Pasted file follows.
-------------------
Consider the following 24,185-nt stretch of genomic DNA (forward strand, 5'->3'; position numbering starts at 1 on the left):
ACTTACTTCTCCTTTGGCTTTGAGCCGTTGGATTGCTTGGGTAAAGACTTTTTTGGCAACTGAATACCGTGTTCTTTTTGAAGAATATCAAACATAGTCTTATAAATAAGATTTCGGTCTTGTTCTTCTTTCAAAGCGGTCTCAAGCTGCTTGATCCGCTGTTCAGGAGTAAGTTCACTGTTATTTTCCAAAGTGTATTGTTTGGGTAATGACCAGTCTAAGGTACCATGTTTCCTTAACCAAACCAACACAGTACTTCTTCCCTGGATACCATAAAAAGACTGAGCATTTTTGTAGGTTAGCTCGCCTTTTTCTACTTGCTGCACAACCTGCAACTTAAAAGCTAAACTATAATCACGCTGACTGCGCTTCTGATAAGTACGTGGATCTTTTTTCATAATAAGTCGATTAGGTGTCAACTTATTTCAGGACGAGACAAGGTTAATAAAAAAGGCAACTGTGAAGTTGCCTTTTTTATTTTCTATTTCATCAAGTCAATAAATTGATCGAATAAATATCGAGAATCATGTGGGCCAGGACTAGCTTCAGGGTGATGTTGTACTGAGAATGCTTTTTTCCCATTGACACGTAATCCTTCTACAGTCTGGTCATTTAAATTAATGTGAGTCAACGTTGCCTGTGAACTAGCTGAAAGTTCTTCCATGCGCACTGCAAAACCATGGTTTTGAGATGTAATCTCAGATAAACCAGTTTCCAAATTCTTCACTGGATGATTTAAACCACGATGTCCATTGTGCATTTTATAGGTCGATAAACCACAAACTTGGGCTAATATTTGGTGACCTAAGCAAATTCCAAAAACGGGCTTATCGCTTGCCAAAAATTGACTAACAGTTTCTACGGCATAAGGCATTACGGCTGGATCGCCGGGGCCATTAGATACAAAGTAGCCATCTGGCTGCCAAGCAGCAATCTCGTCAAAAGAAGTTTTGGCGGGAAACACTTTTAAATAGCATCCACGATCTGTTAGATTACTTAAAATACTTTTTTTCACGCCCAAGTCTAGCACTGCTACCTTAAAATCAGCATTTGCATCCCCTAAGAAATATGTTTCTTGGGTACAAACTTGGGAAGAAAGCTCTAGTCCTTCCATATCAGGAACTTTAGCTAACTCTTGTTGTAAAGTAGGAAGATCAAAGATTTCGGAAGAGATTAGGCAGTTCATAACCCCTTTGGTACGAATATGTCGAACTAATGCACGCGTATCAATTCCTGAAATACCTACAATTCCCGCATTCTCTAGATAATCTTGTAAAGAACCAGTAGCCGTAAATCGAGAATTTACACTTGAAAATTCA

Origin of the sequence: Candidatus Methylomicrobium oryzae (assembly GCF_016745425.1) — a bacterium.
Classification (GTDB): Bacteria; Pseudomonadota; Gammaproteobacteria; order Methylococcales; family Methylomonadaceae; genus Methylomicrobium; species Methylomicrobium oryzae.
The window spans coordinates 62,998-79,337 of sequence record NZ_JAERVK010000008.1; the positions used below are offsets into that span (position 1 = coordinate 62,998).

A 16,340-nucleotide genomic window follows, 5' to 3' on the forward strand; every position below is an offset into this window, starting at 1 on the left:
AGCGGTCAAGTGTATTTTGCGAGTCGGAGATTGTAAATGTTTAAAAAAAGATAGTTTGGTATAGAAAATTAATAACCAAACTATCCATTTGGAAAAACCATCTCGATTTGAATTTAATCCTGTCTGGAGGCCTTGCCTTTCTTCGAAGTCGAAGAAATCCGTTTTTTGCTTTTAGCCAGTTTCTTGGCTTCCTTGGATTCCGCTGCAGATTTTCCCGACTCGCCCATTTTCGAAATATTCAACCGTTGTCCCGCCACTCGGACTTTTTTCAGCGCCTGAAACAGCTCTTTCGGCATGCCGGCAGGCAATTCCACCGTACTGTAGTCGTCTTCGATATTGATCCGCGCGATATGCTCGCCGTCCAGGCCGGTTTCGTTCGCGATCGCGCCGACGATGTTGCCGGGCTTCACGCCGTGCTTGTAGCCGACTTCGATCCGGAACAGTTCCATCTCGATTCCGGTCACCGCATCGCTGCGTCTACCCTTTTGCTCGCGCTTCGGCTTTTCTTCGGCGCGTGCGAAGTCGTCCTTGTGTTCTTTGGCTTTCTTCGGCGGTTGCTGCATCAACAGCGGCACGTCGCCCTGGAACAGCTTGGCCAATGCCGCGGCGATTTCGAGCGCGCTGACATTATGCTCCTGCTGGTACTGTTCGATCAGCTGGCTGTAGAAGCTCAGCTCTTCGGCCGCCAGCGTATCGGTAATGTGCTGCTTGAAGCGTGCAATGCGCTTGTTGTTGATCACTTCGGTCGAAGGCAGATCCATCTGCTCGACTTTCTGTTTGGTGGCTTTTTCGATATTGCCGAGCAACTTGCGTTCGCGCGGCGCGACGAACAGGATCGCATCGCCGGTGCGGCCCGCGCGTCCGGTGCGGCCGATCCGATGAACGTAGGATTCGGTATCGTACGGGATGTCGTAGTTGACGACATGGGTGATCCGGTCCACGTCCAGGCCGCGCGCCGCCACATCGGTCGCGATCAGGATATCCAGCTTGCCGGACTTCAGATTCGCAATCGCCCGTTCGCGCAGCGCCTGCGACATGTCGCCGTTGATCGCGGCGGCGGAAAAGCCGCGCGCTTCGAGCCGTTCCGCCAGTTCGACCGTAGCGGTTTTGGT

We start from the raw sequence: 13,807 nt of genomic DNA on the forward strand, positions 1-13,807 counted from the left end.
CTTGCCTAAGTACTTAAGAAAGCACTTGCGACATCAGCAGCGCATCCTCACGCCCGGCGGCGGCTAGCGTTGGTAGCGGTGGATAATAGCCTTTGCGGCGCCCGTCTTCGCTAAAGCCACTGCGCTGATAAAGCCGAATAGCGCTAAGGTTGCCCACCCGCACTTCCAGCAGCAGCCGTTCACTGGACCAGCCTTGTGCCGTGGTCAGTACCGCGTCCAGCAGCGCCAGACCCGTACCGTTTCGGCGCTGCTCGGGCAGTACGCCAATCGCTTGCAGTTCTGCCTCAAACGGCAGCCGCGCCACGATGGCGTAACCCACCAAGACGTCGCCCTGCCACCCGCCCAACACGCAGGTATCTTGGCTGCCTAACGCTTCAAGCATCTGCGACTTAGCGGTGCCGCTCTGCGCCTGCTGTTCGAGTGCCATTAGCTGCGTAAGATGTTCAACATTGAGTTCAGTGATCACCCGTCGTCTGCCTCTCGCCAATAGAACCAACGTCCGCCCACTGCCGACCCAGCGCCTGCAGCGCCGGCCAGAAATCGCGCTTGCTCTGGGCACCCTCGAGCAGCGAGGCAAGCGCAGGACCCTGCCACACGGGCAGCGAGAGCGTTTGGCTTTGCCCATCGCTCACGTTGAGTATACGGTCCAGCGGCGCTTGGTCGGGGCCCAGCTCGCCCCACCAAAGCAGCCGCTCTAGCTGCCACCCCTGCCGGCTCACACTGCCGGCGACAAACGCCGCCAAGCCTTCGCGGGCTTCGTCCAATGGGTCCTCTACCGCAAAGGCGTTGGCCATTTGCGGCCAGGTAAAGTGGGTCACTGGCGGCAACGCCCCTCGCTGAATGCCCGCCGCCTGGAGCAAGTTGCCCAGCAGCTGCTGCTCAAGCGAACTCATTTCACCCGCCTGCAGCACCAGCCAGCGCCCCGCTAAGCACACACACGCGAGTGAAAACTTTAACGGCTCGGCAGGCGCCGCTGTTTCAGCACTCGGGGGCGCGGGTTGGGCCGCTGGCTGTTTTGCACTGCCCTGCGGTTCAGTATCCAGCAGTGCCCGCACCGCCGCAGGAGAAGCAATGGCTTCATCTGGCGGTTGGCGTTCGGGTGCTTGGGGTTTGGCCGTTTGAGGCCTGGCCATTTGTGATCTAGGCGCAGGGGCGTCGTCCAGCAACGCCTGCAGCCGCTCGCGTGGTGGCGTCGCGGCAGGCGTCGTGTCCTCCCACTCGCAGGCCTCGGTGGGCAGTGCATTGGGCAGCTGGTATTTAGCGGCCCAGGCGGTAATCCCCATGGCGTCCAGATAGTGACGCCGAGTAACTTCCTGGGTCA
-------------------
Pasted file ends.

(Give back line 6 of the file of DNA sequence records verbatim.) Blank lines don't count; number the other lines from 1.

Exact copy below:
A 16,340-nucleotide genomic window follows, 5' to 3' on the forward strand; every position below is an offset into this window, starting at 1 on the left: